I am probably in a minority here with my opinion, but to me, this is Helmet's second-best work. It encompasses everything they had done up to this point- the harshness of Strap It On, the more focused assault of Meantime, and the diversity of Betty- in a series of thirteen songs that are catchy, pummeling, or both.
The first 2/3 or so of the record showcases a somewhat new sound for the band. There had been a push towards more verse-chorus styled songs on Betty, but that was just a part of that record's experimentation with the Helmet sound. Here, more conventional pop structure is wielded as a powerful tool, and it makes the first seven songs GREAT!!! These songs are just the right mix of aggressive and catchy that defined this new approach to Helmet, and nary a single one has even a weak moment. "Renovation", "Driving Nowhere", "Broadcast Emotion"... these are some of Helmet's best songs, period. The riffs are menacing, the choruses are strong, the lyrics are wonderfully bitter, and the rhythms slam with force.
Then the record grinds to a screeching halt with the somewhat aptly named "It's Easy To Get Bored". Pretty weak track there- could've easily been left off. Not too exciting.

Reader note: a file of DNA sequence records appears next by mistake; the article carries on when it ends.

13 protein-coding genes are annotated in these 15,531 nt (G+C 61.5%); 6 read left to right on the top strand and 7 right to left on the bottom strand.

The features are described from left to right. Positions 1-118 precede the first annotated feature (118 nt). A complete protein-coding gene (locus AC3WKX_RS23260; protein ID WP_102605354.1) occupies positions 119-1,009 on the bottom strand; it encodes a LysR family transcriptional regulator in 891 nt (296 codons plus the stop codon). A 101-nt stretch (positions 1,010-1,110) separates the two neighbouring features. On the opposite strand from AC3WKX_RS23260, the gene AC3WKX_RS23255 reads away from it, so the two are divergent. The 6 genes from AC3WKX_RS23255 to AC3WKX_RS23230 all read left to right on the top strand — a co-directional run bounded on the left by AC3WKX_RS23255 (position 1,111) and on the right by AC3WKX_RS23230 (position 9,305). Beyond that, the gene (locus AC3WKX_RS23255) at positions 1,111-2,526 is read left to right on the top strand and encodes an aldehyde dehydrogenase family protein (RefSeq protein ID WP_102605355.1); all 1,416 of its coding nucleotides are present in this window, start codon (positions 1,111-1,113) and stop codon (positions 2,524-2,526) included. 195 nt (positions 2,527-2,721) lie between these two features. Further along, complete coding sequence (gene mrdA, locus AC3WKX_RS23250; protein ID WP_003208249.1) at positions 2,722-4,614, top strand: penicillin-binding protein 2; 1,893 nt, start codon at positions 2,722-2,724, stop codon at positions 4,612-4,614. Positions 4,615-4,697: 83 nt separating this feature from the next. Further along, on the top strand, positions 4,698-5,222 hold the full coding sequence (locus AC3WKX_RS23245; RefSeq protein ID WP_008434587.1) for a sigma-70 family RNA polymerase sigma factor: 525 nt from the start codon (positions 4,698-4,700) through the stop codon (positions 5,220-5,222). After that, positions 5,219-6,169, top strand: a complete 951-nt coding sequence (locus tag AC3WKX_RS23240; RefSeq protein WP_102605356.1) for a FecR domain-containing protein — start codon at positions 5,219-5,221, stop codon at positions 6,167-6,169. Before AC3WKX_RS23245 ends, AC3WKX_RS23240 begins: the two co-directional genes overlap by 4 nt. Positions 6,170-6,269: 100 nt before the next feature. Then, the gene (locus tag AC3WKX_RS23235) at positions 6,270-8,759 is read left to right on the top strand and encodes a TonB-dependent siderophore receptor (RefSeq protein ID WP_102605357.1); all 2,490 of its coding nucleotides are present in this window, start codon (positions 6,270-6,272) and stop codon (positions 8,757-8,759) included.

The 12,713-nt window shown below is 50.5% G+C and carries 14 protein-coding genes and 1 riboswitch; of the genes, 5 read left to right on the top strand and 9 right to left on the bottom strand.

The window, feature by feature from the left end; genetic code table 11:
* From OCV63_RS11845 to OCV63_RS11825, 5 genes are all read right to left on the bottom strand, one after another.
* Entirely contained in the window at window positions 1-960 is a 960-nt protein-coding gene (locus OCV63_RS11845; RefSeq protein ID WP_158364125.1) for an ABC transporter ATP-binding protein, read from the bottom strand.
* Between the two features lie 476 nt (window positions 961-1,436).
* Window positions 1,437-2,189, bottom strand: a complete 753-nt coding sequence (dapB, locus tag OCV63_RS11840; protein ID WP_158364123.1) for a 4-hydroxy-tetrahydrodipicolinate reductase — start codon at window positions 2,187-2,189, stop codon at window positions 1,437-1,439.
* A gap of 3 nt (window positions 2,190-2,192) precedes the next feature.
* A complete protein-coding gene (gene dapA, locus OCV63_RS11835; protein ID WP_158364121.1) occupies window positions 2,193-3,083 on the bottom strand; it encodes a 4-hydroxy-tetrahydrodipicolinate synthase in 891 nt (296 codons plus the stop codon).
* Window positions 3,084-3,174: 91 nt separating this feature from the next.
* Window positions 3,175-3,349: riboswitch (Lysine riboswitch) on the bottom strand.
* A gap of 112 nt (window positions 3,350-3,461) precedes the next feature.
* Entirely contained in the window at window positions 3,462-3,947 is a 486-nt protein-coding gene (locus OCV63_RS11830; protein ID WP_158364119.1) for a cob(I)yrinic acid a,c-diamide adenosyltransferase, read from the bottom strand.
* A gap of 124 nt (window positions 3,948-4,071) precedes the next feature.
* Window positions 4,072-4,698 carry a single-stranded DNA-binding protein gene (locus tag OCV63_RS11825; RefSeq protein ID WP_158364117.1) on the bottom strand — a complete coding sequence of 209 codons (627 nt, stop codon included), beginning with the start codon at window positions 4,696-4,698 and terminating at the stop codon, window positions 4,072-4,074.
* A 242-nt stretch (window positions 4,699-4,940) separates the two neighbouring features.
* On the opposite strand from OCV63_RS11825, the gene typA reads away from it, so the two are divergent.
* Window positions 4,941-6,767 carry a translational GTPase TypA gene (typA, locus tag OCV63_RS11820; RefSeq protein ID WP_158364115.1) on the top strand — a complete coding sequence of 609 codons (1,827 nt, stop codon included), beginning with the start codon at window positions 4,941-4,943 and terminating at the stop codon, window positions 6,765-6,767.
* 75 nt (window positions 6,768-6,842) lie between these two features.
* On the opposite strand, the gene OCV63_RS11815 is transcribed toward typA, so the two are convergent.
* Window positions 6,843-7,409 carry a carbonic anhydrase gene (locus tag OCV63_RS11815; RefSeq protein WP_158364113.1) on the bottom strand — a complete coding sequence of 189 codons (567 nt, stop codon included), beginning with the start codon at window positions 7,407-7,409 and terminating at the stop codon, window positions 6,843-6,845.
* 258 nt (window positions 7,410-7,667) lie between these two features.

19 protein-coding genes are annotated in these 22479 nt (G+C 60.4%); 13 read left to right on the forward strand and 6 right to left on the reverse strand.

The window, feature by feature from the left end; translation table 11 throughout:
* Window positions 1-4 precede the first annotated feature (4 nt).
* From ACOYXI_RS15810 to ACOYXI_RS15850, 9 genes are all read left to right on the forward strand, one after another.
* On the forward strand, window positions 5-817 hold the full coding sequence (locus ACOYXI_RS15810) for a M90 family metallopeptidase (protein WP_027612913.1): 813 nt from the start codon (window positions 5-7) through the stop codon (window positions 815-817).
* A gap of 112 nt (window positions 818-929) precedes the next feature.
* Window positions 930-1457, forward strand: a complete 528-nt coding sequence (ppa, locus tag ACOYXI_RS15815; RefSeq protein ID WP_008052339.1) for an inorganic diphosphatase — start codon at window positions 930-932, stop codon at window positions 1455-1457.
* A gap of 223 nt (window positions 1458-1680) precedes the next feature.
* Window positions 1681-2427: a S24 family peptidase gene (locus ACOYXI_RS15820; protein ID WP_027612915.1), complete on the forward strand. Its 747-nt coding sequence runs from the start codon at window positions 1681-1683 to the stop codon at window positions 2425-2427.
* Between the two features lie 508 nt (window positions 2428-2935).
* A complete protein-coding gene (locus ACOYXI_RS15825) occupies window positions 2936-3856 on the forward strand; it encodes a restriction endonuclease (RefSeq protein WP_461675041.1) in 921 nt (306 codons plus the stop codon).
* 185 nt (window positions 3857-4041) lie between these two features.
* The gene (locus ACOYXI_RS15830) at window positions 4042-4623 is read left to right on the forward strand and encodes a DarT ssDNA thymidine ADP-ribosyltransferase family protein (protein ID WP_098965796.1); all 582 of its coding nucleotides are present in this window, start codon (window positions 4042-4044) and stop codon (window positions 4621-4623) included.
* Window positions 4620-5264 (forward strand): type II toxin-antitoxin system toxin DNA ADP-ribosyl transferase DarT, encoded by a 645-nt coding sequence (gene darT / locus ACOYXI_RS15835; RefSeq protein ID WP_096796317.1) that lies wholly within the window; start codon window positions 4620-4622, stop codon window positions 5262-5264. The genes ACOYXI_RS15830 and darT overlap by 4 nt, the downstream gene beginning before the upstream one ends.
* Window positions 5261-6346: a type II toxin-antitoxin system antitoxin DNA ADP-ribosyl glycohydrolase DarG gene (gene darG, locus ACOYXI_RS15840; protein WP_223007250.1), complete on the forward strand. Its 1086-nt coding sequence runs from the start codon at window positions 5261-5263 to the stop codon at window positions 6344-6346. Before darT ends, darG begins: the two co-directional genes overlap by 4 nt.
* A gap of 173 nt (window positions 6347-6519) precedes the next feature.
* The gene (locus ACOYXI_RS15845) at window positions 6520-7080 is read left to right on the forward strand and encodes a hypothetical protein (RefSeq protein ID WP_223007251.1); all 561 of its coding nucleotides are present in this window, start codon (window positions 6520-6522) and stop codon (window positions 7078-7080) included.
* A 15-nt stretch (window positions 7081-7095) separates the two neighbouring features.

Then- WOW! The remaining five songs mark a return to the old Helmet sound- the production even changes noticeably to reflect this. The preceding songs had a sort of alterna-metal crunch to their sound, but beginning with the title-plus track "Diet Aftertaste", the production loses its sheen. "Diet Aftertaste" KILLS, by the way, as does the next track, "Harmless". "Harmless" would've fit easily on Meantime, or at least as a B-side to a single from that era, but I'll be damned if it isn't all the better for it. "(High) Visibility" has some cool rhythmic stuff, as does "Insatiable", which is angry and harsh like the days of yore. Finally, "Crisis King" concludes the record with a great vocal hook ("You'll never go down fighting... you'll just go down!") and a killer riff to match.
By the way, this was the last record with the phenomenal rhythm section of Henry Bogdan and John Stanier, the loss of whom the band would never fully recover from. Helmet has yet to feature a bad bassist or drummer, but they're now basically session guys and don't function as a team the way those guys did. Easily rivals Helmet's somewhat-peers the Jesus Lizard and their legendary Sims/MacNeilly duo.
In conclusion, BUY THIS RECORD! You can find it ridiculously cheap (I paid $2.99) and it's so good! If you've mainly listened to old-school Helmet, it will have to grow on you, but at the very least tracks 9-13 will have your head banging. This is one underappreciated record, for sure.